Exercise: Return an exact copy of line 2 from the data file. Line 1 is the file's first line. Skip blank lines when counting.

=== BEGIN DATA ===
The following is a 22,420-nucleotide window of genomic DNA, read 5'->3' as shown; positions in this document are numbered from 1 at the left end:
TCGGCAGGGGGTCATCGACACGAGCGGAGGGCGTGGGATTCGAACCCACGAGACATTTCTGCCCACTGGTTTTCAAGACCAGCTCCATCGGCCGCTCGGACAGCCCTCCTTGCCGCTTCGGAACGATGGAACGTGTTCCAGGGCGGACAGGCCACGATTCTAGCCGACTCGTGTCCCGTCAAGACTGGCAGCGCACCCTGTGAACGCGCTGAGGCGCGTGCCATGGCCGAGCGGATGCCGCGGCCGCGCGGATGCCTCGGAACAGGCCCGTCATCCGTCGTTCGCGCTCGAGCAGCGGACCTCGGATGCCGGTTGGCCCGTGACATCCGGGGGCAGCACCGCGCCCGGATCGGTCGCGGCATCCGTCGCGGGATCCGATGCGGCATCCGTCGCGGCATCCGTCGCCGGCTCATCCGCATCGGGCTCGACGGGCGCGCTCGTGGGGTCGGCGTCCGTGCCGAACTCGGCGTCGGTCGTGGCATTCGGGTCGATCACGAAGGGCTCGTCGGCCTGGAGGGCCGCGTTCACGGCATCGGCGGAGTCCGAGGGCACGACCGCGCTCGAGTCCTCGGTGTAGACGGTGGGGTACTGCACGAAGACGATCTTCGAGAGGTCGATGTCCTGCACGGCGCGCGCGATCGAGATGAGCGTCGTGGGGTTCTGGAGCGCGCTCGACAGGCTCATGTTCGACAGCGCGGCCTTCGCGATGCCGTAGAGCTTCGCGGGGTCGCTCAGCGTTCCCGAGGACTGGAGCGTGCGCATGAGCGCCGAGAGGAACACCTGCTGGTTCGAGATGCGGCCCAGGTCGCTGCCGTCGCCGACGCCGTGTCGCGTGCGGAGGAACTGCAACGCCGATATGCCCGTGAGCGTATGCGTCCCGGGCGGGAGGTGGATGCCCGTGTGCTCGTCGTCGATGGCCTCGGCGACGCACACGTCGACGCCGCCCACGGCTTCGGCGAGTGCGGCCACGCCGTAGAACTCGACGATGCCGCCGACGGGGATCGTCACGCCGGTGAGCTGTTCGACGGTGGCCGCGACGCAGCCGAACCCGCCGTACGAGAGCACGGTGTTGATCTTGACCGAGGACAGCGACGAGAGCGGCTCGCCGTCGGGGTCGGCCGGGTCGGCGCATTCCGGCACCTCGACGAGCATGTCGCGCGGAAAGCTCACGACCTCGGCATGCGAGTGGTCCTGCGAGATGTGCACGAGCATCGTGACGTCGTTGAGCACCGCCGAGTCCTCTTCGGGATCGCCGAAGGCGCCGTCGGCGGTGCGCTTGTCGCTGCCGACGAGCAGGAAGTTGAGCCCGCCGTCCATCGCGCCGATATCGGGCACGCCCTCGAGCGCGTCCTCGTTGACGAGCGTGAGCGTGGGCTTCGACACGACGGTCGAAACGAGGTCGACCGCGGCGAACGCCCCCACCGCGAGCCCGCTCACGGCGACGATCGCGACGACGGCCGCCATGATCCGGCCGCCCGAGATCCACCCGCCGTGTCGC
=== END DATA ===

TCGGCAGGGGGTCATCGACACGAGCGGAGGGCGTGGGATTCGAACCCACGAGACATTTCTGCCCACTGGTTTTCAAGACCAGCTCCATCGGCCGCTCGGACAGCCCTCCTTGCCGCTTCGGAACGATGGAACGTGTTCCAGGGCGGACAGGCCACGATTCTAGCCGACTCGTGTCCCGTCAAGACTGGCAGCGCACCCTGTGAACGCGCTGAGGCGCGTGCCATGGCCGAGCGGATGCCGCGGCCGCGCGGATGCCTCGGAACAGGCCCGTCATCCGTCGTTCGCGCTCGAGCAGCGGACCTCGGATGCCGGTTGGCCCGTGACATCCGGGGGCAGCACCGCGCCCGGATCGGTCGCGGCATCCGTCGCGGGATCCGATGCGGCATCCGTCGCGGCATCCGTCGCCGGCTCATCCGCATCGGGCTCGACGGGCGCGCTCGTGGGGTCGGCGTCCGTGCCGAACTCGGCGTCGGTCGTGGCATTCGGGTCGATCACGAAGGGCTCGTCGGCCTGGAGGGCCGCGTTCACGGCATCGGCGGAGTCCGAGGGCACGACCGCGCTCGAGTCCTCGGTGTAGACGGTGGGGTACTGCACGAAGACGATCTTCGAGAGGTCGATGTCCTGCACGGCGCGCGCGATCGAGATGAGCGTCGTGGGGTTCTGGAGCGCGCTCGACAGGCTCATGTTCGACAGCGCGGCCTTCGCGATGCCGTAGAGCTTCGCGGGGTCGCTCAGCGTTCCCGAGGACTGGAGCGTGCGCATGAGCGCCGAGAGGAACACCTGCTGGTTCGAGATGCGGCCCAGGTCGCTGCCGTCGCCGACGCCGTGTCGCGTGCGGAGGAACTGCAACGCCGATATGCCCGTGAGCGTATGCGTCCCGGGCGGGAGGTGGATGCCCGTGTGCTCGTCGTCGATGGCCTCGGCGACGCACACGTCGACGCCGCCCACGGCTTCGGCGAGTGCGGCCACGCCGTAGAACTCGACGATGCCGCCGACGGGGATCGTCACGCCGGTGAGCTGTTCGACGGTGGCCGCGACGCAGCCGAACCCGCCGTACGAGAGCACGGTGTTGATCTTGACCGAGGACAGCGACGAGAGCGGCTCGCCGTCGGGGTCGGCCGGGTCGGCGCATTCCGGCACCTCGACGAGCATGTCGCGCGGAAAGCTCACGACCTCGGCATGCGAGTGGTCCTGCGAGATGTGCACGAGCATCGTGACGTCGTTGAGCACCGCCGAGTCCTCTTCGGGATCGCCGAAGGCGCCGTCGGCGGTGCGCTTGTCGCTGCCGACGAGCAGGAAGTTGAGCCCGCCGTCCATCGCGCCGATATCGGGCACGCCCTCGAGCGCGTCCTCGTTGACGAGCGTGAGCGTGGGCTTCGACACGACGGTCGAAACGAGGTCGACCGCGGCGAACGCCCCCACCGCGAGCCCGCTCACGGCGACGATCGCGACGACGGCCGCCATGATCCGGCCGCCCGAGATCCACCCGCCGTGTCGC